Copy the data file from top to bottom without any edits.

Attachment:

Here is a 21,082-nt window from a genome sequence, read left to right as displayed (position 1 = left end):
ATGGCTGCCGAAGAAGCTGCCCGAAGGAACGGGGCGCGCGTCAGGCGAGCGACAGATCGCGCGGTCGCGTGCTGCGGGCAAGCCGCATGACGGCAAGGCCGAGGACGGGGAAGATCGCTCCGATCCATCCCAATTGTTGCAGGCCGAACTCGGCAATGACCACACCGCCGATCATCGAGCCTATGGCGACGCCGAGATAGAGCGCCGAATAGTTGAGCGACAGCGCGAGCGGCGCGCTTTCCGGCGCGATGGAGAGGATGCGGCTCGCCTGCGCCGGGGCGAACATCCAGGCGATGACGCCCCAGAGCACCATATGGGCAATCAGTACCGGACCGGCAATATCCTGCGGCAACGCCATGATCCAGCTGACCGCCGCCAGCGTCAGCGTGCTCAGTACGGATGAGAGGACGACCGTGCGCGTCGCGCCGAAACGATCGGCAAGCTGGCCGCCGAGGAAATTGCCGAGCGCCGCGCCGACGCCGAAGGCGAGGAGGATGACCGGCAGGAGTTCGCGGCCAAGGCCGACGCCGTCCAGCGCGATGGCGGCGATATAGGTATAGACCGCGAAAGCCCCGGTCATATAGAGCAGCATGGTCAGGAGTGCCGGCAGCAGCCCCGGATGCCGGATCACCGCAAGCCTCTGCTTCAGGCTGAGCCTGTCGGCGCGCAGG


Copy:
Here is a 21,082-nt window from a genome sequence, read left to right as displayed (position 1 = left end):
ATGGCTGCCGAAGAAGCTGCCCGAAGGAACGGGGCGCGCGTCAGGCGAGCGACAGATCGCGCGGTCGCGTGCTGCGGGCAAGCCGCATGACGGCAAGGCCGAGGACGGGGAAGATCGCTCCGATCCATCCCAATTGTTGCAGGCCGAACTCGGCAATGACCACACCGCCGATCATCGAGCCTATGGCGACGCCGAGATAGAGCGCCGAATAGTTGAGCGACAGCGCGAGCGGCGCGCTTTCCGGCGCGATGGAGAGGATGCGGCTCGCCTGCGCCGGGGCGAACATCCAGGCGATGACGCCCCAGAGCACCATATGGGCAATCAGTACCGGACCGGCAATATCCTGCGGCAACGCCATGATCCAGCTGACCGCCGCCAGCGTCAGCGTGCTCAGTACGGATGAGAGGACGACCGTGCGCGTCGCGCCGAAACGATCGGCAAGCTGGCCGCCGAGGAAATTGCCGAGCGCCGCGCCGACGCCGAAGGCGAGGAGGATGACCGGCAGGAGTTCGCGGCCAAGGCCGACGCCGTCCAGCGCGATGGCGGCGATATAGGTATAGACCGCGAAAGCCCCGGTCATATAGAGCAGCATGGTCAGGAGTGCCGGCAGCAGCCCCGGATGCCGGATCACCGCAAGCCTCTGCTTCAGGCTGAGCCTGTCGGCGCGCAGG